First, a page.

La La Land
Directed by Damien Chazelle
I am currently stuck in bed with a nasty cold that keeps showing off its impression of the flu (a five star performance, by the way). I believe that a great musical is a cure for any ailment. After all, there is nothing like relentlessly cheerful singing and dancing to put you in a good mood. Unfortunately, this wasn't a great musical and my mood remains, as always, cranky and irritable.
Mia Dolan is an aspiring actress who currently works as a barista in a movie. Sebastian Wilder is a struggling (and oh so pretentious) jazz musician who dreams about opening his own jazz club. I can only imagine the comments he would leave on my music blog. In any case, movies are really running out of reasons why two hot people should initially dislike each other. This movie's attempt is particularly feeble: Sebastian sort of brushes Mia off when she tries to compliment his music. Oh, and they kind of annoy each other at a traffic stop. Oh, shut up and go have sex already.
I suppose I shouldn't be bothered that this film is packed with cliches, as it is clearly an homage to old Hollywood musicals. Still, I felt as though I was just trudging along from predictable plot point a to predictable plot point b. And not every cliche they used could properly be attributed to old musicals. Emma Stone running out of a restaurant during a group date with her boring boyfriend...I know I have seen that before. And a jazz musician who tries to convince his girlfriend she doesn't hate jazz...that should be familiar to anyone who watches Sex and the City (you guys are going to have to take my word on this one, since I doubt any of you are fans).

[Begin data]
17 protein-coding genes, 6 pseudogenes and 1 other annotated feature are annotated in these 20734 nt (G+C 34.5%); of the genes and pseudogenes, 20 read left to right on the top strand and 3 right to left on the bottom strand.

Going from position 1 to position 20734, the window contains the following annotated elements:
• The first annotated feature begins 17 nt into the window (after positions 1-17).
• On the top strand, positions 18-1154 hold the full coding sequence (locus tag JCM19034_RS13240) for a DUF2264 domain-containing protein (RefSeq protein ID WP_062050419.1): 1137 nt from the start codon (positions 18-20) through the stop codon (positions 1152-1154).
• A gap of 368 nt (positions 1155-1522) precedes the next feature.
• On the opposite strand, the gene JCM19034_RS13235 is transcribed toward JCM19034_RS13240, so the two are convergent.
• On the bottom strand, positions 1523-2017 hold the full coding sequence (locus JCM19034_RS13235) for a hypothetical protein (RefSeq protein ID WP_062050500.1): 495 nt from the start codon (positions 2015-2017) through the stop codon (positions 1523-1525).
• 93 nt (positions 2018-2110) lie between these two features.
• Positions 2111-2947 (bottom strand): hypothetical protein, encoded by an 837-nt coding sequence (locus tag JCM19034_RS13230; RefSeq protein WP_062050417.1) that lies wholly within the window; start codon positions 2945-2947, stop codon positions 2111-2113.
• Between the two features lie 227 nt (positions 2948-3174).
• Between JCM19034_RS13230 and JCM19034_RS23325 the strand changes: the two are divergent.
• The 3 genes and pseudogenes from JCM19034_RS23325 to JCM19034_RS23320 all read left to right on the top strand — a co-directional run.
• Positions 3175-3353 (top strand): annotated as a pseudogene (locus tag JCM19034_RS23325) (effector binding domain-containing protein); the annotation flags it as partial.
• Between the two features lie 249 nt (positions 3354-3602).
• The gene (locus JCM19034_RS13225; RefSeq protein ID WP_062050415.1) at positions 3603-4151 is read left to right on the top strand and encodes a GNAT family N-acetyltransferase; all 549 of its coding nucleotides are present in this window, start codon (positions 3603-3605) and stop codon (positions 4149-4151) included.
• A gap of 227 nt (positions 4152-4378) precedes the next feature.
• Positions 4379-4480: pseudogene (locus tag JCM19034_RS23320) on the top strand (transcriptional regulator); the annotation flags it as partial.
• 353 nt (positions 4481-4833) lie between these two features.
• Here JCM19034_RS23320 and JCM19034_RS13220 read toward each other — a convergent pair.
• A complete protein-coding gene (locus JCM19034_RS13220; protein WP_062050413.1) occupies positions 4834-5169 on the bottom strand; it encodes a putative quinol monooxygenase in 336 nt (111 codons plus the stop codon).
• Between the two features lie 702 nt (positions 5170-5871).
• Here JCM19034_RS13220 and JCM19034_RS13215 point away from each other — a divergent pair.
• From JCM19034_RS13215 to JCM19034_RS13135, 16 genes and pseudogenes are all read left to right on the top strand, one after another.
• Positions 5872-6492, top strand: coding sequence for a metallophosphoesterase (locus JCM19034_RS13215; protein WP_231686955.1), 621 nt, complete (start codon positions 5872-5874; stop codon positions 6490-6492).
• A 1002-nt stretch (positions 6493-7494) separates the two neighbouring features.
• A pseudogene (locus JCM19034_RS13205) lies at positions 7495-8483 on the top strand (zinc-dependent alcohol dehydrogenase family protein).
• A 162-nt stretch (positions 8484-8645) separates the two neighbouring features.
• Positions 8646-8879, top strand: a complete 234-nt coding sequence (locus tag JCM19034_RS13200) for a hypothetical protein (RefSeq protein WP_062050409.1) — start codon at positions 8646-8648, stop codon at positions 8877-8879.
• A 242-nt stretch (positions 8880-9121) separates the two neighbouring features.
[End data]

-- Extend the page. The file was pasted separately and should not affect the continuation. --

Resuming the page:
I felt like the film was begging me to like it; after all, it was critically praised and I do enjoy Gene Kelly-style musicals. But the talent just wasn't there. Ryan Gosling and Emma Stone did their best with the singing and dancing, but I didn't feel hypnotized watching them, like I do when Gene Kelly dances or when Debbie Reynolds sings. Also 90% of the songs were forgettable.
I did, however, enjoy the ending. "Audition (The Fools Who Dream)" was beautiful, and Stone's performance made me rethink my assessment of her performance. The last fantasy sequence was a worthy tribute to the musicals of the past. Unfortunately, you have to sit through two hours of tripe to get to the good parts.
Emma Stone performed "Audition (The Fools Who Dream)" live.
Features many references to Casablanca. Now that I'm okay with.